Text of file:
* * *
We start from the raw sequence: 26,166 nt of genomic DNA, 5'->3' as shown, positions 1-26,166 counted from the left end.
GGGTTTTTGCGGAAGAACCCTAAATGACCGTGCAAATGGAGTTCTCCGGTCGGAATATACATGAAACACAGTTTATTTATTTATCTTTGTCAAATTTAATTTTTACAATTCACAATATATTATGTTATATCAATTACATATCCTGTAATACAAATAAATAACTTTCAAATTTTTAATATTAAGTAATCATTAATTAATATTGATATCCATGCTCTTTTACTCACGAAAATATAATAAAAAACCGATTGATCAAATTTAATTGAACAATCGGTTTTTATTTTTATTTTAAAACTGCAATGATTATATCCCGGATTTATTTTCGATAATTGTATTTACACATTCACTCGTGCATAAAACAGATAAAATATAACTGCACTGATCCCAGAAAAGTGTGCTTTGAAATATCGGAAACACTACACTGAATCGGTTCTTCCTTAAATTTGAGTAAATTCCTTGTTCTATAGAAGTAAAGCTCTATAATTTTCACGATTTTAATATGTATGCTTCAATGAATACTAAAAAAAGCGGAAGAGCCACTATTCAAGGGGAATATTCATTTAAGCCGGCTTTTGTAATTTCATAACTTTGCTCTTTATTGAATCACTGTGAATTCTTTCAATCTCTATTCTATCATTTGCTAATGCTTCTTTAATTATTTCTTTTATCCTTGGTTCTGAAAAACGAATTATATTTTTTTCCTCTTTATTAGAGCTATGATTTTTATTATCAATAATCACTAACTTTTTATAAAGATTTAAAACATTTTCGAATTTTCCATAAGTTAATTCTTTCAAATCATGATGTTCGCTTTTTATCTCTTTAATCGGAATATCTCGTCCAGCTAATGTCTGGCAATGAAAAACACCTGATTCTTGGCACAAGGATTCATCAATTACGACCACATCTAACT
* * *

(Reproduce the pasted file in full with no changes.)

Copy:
We start from the raw sequence: 26,166 nt of genomic DNA, 5'->3' as shown, positions 1-26,166 counted from the left end.
GGGTTTTTGCGGAAGAACCCTAAATGACCGTGCAAATGGAGTTCTCCGGTCGGAATATACATGAAACACAGTTTATTTATTTATCTTTGTCAAATTTAATTTTTACAATTCACAATATATTATGTTATATCAATTACATATCCTGTAATACAAATAAATAACTTTCAAATTTTTAATATTAAGTAATCATTAATTAATATTGATATCCATGCTCTTTTACTCACGAAAATATAATAAAAAACCGATTGATCAAATTTAATTGAACAATCGGTTTTTATTTTTATTTTAAAACTGCAATGATTATATCCCGGATTTATTTTCGATAATTGTATTTACACATTCACTCGTGCATAAAACAGATAAAATATAACTGCACTGATCCCAGAAAAGTGTGCTTTGAAATATCGGAAACACTACACTGAATCGGTTCTTCCTTAAATTTGAGTAAATTCCTTGTTCTATAGAAGTAAAGCTCTATAATTTTCACGATTTTAATATGTATGCTTCAATGAATACTAAAAAAAGCGGAAGAGCCACTATTCAAGGGGAATATTCATTTAAGCCGGCTTTTGTAATTTCATAACTTTGCTCTTTATTGAATCACTGTGAATTCTTTCAATCTCTATTCTATCATTTGCTAATGCTTCTTTAATTATTTCTTTTATCCTTGGTTCTGAAAAACGAATTATATTTTTTTCCTCTTTATTAGAGCTATGATTTTTATTATCAATAATCACTAACTTTTTATAAAGATTTAAAACATTTTCGAATTTTCCATAAGTTAATTCTTTCAAATCATGATGTTCGCTTTTTATCTCTTTAATCGGAATATCTCGTCCAGCTAATGTCTGGCAATGAAAAACACCTGATTCTTGGCACAAGGATTCATCAATTACGACCACATCTAACT